|dc.description.abstract||The New Zealand Curriculum [NZC] provides a framework for schools to design and implement the curriculum at three levels: Nationally, school- wide, and in the classroom (Ministry of Education [MoE], 2007). Through a student-centred approach, which the NZC supports, a culturally-responsive curriculum that integrates subject matter from the learning areas with the ‘front-end’ values and key competencies is advocated, promoting the interests of students, their whānau and communities (Dowden, 2010; Fraser & Paraha, 2002). Curriculum integration [CI] is a curriculum design theory, which values students and the world they live in as the main source of curriculum, and as a result of the democratic teaching pedagogy that underpins this practice, acknowledges students as active collaborators throughout the learning process (Brough, 2008a). When students are positioned as curriculum decision-makers and have their voice heard and valued, equal power relationships can be established, enriching and positively influencing student motivation, achievement, and engagement (Brough, 2012).
As Beane (1995) explains, CI is a fundamental realignment of thinking about the purpose of schools, and the sources and purposes of curriculum and knowledge. When students are actively encouraged to engage with learning experiences relevant to their lives, knowledge is acquired in an organic way and developed through meaningful, real-life purposes. When a school’s curriculum is designed to relate to both students’ and their communities’ needs and interests, students are no longer placed as consumers of information, but rather as producers of knowledge (Boyd, 2013). By integrating powerful learning environments in their classes which values students’ voice and supports active, autonomous and collaborative learning, teachers and students are engaged in open-ended, democratic decision- making around curriculum decisions. This can enable the fostering of confident, connected, actively involved, lifelong learners (Brough, 2008b; MoE, 2007).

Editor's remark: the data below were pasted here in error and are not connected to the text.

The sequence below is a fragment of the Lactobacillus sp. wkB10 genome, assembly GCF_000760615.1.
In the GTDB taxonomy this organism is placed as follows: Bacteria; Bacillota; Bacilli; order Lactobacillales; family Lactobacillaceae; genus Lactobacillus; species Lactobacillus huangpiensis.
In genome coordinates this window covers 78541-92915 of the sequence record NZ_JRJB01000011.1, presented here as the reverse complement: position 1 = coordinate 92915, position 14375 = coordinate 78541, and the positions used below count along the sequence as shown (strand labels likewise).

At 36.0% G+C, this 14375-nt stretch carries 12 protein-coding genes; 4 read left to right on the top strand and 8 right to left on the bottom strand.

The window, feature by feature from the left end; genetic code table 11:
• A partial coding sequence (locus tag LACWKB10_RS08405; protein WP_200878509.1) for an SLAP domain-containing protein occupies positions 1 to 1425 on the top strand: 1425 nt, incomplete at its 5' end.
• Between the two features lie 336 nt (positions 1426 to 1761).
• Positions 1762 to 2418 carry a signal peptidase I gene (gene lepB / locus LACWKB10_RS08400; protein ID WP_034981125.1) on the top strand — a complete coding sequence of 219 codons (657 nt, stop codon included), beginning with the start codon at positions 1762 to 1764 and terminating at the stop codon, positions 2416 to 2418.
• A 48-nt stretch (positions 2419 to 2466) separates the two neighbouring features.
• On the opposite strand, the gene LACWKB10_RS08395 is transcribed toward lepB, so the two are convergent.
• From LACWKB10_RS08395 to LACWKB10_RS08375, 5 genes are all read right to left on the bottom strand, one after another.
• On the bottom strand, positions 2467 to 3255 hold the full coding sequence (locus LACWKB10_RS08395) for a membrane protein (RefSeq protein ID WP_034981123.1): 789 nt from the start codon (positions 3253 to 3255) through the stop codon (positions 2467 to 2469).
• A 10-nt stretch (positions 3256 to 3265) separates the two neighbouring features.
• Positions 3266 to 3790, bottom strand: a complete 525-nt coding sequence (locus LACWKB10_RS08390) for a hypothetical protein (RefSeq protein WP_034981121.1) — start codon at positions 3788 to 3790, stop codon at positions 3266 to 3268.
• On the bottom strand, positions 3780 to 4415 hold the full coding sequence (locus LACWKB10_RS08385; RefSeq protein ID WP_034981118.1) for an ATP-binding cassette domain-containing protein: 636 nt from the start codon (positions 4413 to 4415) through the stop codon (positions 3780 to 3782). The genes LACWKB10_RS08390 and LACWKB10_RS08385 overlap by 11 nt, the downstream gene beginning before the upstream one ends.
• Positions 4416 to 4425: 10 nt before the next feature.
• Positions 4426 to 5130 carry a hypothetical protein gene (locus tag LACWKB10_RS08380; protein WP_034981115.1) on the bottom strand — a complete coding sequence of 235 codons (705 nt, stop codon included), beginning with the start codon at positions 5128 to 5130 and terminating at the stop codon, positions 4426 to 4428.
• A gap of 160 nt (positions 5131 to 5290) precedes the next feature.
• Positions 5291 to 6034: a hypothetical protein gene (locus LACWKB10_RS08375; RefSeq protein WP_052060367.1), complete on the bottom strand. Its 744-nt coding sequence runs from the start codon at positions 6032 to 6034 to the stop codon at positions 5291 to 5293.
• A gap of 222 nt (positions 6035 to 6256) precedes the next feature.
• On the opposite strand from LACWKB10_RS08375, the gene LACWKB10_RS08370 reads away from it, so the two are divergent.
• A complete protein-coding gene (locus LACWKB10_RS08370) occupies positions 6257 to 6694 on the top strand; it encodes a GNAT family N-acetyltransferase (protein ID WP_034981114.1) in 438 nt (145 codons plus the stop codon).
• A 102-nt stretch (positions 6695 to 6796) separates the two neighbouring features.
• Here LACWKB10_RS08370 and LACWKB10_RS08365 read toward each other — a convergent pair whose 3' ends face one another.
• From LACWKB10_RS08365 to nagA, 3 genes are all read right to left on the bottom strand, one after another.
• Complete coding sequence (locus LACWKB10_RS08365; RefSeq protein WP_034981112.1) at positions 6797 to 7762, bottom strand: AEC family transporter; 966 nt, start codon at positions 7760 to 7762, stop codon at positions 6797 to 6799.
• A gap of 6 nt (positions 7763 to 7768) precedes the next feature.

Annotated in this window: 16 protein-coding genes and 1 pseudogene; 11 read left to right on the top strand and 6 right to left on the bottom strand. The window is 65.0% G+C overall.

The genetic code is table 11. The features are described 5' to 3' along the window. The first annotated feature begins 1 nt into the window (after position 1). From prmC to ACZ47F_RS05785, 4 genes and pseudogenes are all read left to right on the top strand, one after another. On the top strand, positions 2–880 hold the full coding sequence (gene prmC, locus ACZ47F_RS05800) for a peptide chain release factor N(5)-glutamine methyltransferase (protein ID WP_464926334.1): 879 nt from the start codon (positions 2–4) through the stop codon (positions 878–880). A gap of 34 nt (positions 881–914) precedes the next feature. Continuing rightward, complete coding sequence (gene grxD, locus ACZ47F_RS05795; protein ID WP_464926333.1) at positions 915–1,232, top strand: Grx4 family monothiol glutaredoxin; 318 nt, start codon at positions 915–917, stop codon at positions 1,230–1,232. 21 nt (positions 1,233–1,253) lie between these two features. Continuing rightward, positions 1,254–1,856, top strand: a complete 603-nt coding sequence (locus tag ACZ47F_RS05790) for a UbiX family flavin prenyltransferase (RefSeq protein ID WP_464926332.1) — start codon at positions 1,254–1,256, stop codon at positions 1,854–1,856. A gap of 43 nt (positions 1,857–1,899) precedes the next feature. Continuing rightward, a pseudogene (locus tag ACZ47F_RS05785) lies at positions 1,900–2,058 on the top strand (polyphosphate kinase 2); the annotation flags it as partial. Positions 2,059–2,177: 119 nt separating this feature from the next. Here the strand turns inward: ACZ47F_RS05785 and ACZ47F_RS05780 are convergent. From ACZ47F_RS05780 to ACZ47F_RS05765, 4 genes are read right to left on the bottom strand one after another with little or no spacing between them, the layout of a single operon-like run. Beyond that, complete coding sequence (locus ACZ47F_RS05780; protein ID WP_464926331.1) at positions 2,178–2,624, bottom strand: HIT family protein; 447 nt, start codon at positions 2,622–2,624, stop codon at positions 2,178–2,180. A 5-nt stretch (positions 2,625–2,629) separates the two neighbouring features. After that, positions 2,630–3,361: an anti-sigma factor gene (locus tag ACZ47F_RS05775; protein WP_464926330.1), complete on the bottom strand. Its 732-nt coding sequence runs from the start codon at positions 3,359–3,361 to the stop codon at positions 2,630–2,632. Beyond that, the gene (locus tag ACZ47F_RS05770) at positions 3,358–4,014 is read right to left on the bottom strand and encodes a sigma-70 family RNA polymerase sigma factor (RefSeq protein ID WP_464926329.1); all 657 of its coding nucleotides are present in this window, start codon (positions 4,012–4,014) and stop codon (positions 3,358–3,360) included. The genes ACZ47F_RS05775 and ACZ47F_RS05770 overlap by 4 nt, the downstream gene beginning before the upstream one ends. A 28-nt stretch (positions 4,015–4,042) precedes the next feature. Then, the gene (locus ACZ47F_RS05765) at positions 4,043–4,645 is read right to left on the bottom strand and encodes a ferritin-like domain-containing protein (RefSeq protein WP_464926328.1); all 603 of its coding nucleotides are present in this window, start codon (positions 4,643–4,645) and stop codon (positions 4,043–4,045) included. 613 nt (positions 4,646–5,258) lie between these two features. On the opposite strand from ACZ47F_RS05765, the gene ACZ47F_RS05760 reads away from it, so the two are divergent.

The aim of this thesis was to explore how teachers in the primary school, in particular the senior setting of primary schools, are integrating the curriculum to encourage student-centred practices. It is hoped that this study will illuminate potential ways classroom practice can empower student-centred pedagogy and position students at the centre of educational decision-making. It was anticipated this project would contribute to the limited research in this field in both the primary and New Zealand school contexts.
A critical theoretical framework underpinned this study as it naturally aligned with the research question and the project’s aims. A case study methodology was adopted which used a variety of methods, including semi- structured interviews, naturalistic observations, photographs and documentation.
Through this study it was found student-centred curriculum integration can provide a powerful and motivating curriculum framework and pedagogy for learning in the 21st century. Through a pedagogy that is underpinned by democratic principles and practices, students can develop critical and creative thinking skills. These skills empower students to ‘perform’ knowledge across authentic, real-life contexts. This not only prepares students to lead fulfilling and rewarding lives as active participants within society, but promotes emancipatory ideals leading to beneficial outcomes for communities. This study argues how through curriculum integration, teachers can find ways to empower student-centred practices.||